5th Sunday in Ordinary Time           

            Somebody said that our society is filled with urgencies and emergencies. And true enough a lot of people have adopted or developed a very busy way of living. Many people live their lives by being busy or preoccupied attending to ‘urgencies’ and ‘emergencies’ in many aspects of life. Being busy has become a status symbol today. “Being busy” is equated to “being productive.” Being busy has become a social title of productivity.

            Our society has conditioned us to live with this idea: that we are what we produce or what we do. Our value or worth as a person is measured based on how much we produce and how much we have. In our desire to be productive and to be esteemed by society, we work very hard – harder than we can – we work to death.

            Isang bagay na madalas nating marinig – at tayo mismo ay nagsasabi nito: “Masyado akong busy… Kulang ang panahon ko, kulang ang 24/7, sa lahat ng bagay na gusto ko at dapat kong gawin.” Lagi akong pinapaalalahanan ng spiritual director ko: “Beware of the barrenness of a busy life.”

            Today’s gospel tells us that in the midst of his very busy schedule – healing suffering people, casting out devils, responding to the demand of impatient disciples, traveling from village to village, preaching from synagogue to synagogue – Jesus always found time to pray. “Rising very early before dawn, (Jesus) left and went off to a deserted place, where he prayed.”

            For Jesus, the “deserted place” is simply a place of silence and reflection, a place of peace and solitude, a place of prayer and communion with God. It is in this deserted place, where Jesus enters into intimacy with the Father, that his ministry is born. It is in this deserted place that Jesus finds the courage to follow God’s will and not his own; to speak God’s words and not his own; to do God’s work and not his own.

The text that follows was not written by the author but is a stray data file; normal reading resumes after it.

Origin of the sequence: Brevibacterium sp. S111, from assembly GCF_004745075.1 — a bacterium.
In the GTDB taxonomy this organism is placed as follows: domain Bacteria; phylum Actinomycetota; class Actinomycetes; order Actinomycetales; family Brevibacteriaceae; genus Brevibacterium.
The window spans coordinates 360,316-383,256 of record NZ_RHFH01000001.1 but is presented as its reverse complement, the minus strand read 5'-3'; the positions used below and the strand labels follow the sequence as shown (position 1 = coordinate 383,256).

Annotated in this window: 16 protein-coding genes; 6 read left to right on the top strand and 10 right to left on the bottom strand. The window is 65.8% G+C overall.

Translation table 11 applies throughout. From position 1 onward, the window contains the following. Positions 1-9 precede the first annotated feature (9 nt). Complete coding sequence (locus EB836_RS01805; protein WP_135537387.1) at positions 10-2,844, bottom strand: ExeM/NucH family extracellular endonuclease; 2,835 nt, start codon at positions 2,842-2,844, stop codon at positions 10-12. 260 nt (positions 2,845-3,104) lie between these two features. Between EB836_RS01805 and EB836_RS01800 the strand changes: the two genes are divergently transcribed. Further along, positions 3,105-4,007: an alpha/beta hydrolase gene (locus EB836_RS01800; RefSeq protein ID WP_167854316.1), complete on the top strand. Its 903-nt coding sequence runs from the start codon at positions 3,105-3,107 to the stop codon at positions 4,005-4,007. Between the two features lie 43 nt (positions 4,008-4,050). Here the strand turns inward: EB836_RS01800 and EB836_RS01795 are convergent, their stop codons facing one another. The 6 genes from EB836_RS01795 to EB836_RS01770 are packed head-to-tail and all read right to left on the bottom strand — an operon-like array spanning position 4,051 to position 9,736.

May this “deserted place” be descriptive of our personal prayer life. I hope we realize that our day is not focused unless we begin with prayer. I hope we realize that in prayer we find our best friend… That in prayer we find ourselves… That in prayer we are reminded that no matter what the world says, God says our true identity is our being God’s beloved children, our being brothers and sisters in Christ, our being heirs of the Kingdom.

            Sad to say, we always excuse ourselves by saying, “I am so busy; I cannot find time to pray.” According to Fr. Nil Guillemette, a Christian should not thinkin terms of finding time for prayer, because that never works. “A Christian should think of making time for prayer.” “This means that prayer becomes the first item in one’s agenda.”

            Prayer is in many ways the criterion of Christian life. Prayer requires that we stand in God’s presence with open hands, naked, and vulnerable, proclaiming to ourselves and to others that without God we can do nothing. This is difficult in a climate where the predominant advice is, “Do your best and God will do the rest.” But, as Henri Nouwen says, “When life is divided into ‘our best’ and ‘God’s rest’, we have turned prayer into a last resort to be used only when all our own resources are depleted.”

            Discipleship does not mean to use God when we can no longer function ourselves. On the contrary, it means to recognize that we can do nothing at all, but that God can do everything through us. As disciples, we find not some but all of our strength, hope, courage, and confidence in God. Therefore, prayer must be our first concern.

            If we really want to pray, we plan our day with this attitude: “Today I will pray. Maybe I will not have time to eat… or to sleep… or to work… But one thing is sure: I will pray.” “Eating, sleeping, playing, working, resting is important, but not as important as praying.” “Prayer is the oxygen of my soul.”

            “Rising very early before dawn, Jesus left and went off to a deserted place, where he prayed.” May this become a pattern in our life: We rise early… We go to Jesus… We come with him to a deserted place… And we spend time in communion and intimacy with God. Let us end with a prayer: Lord Jesus, lead us to that deserted place where we can enter into intimacy with God. Make us realize that without silence words lose their meaning, that without listening speaking no longer heals, that without distance closeness cannot cure… that without a deserted place our actions quickly become empty gestures. We need a place and time to lay our worries before You and let Your Spirit heal us. We need a place and time to sort out our experiences and see things with greater clarity. Lord Jesus, bring us with You to that deserted place. Amen.      

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